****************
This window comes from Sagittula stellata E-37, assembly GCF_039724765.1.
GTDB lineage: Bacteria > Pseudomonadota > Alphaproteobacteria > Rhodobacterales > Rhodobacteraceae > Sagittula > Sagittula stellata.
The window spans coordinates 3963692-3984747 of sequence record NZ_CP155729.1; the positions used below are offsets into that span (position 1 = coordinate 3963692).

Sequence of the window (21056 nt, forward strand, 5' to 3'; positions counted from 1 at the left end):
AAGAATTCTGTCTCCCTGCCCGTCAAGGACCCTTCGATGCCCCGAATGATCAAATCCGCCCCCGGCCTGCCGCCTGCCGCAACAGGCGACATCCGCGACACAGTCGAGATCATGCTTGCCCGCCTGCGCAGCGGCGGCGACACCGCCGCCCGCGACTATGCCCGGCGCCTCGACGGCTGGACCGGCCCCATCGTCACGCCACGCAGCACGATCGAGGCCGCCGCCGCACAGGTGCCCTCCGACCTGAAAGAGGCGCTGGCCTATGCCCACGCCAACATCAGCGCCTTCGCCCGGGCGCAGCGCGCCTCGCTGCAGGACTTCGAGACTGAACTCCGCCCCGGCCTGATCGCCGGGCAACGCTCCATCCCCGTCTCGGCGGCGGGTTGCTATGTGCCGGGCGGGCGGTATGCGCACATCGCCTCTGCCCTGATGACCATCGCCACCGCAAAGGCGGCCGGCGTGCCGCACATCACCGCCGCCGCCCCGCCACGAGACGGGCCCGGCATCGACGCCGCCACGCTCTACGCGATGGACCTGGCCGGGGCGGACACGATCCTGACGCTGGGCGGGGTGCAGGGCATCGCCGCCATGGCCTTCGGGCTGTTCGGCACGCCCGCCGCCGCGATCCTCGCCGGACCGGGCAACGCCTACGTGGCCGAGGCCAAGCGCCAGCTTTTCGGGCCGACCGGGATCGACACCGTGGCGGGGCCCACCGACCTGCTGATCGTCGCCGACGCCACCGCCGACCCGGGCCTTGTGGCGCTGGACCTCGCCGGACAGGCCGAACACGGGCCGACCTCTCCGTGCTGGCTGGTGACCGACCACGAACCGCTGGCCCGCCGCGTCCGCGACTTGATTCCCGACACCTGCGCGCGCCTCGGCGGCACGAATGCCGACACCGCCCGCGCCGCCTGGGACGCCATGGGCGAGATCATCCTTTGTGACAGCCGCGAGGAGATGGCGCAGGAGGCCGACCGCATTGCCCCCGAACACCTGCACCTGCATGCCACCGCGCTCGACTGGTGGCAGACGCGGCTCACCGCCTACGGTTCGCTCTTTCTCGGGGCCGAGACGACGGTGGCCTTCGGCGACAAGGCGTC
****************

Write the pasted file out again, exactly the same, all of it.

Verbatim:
This window comes from Sagittula stellata E-37, assembly GCF_039724765.1.
GTDB lineage: Bacteria > Pseudomonadota > Alphaproteobacteria > Rhodobacterales > Rhodobacteraceae > Sagittula > Sagittula stellata.
The window spans coordinates 3963692-3984747 of sequence record NZ_CP155729.1; the positions used below are offsets into that span (position 1 = coordinate 3963692).

Sequence of the window (21056 nt, forward strand, 5' to 3'; positions counted from 1 at the left end):
AAGAATTCTGTCTCCCTGCCCGTCAAGGACCCTTCGATGCCCCGAATGATCAAATCCGCCCCCGGCCTGCCGCCTGCCGCAACAGGCGACATCCGCGACACAGTCGAGATCATGCTTGCCCGCCTGCGCAGCGGCGGCGACACCGCCGCCCGCGACTATGCCCGGCGCCTCGACGGCTGGACCGGCCCCATCGTCACGCCACGCAGCACGATCGAGGCCGCCGCCGCACAGGTGCCCTCCGACCTGAAAGAGGCGCTGGCCTATGCCCACGCCAACATCAGCGCCTTCGCCCGGGCGCAGCGCGCCTCGCTGCAGGACTTCGAGACTGAACTCCGCCCCGGCCTGATCGCCGGGCAACGCTCCATCCCCGTCTCGGCGGCGGGTTGCTATGTGCCGGGCGGGCGGTATGCGCACATCGCCTCTGCCCTGATGACCATCGCCACCGCAAAGGCGGCCGGCGTGCCGCACATCACCGCCGCCGCCCCGCCACGAGACGGGCCCGGCATCGACGCCGCCACGCTCTACGCGATGGACCTGGCCGGGGCGGACACGATCCTGACGCTGGGCGGGGTGCAGGGCATCGCCGCCATGGCCTTCGGGCTGTTCGGCACGCCCGCCGCCGCGATCCTCGCCGGACCGGGCAACGCCTACGTGGCCGAGGCCAAGCGCCAGCTTTTCGGGCCGACCGGGATCGACACCGTGGCGGGGCCCACCGACCTGCTGATCGTCGCCGACGCCACCGCCGACCCGGGCCTTGTGGCGCTGGACCTCGCCGGACAGGCCGAACACGGGCCGACCTCTCCGTGCTGGCTGGTGACCGACCACGAACCGCTGGCCCGCCGCGTCCGCGACTTGATTCCCGACACCTGCGCGCGCCTCGGCGGCACGAATGCCGACACCGCCCGCGCCGCCTGGGACGCCATGGGCGAGATCATCCTTTGTGACAGCCGCGAGGAGATGGCGCAGGAGGCCGACCGCATTGCCCCCGAACACCTGCACCTGCATGCCACCGCGCTCGACTGGTGGCAGACGCGGCTCACCGCCTACGGTTCGCTCTTTCTCGGGGCCGAGACGACGGTGGCCTTCGGCGACAAGGCGTC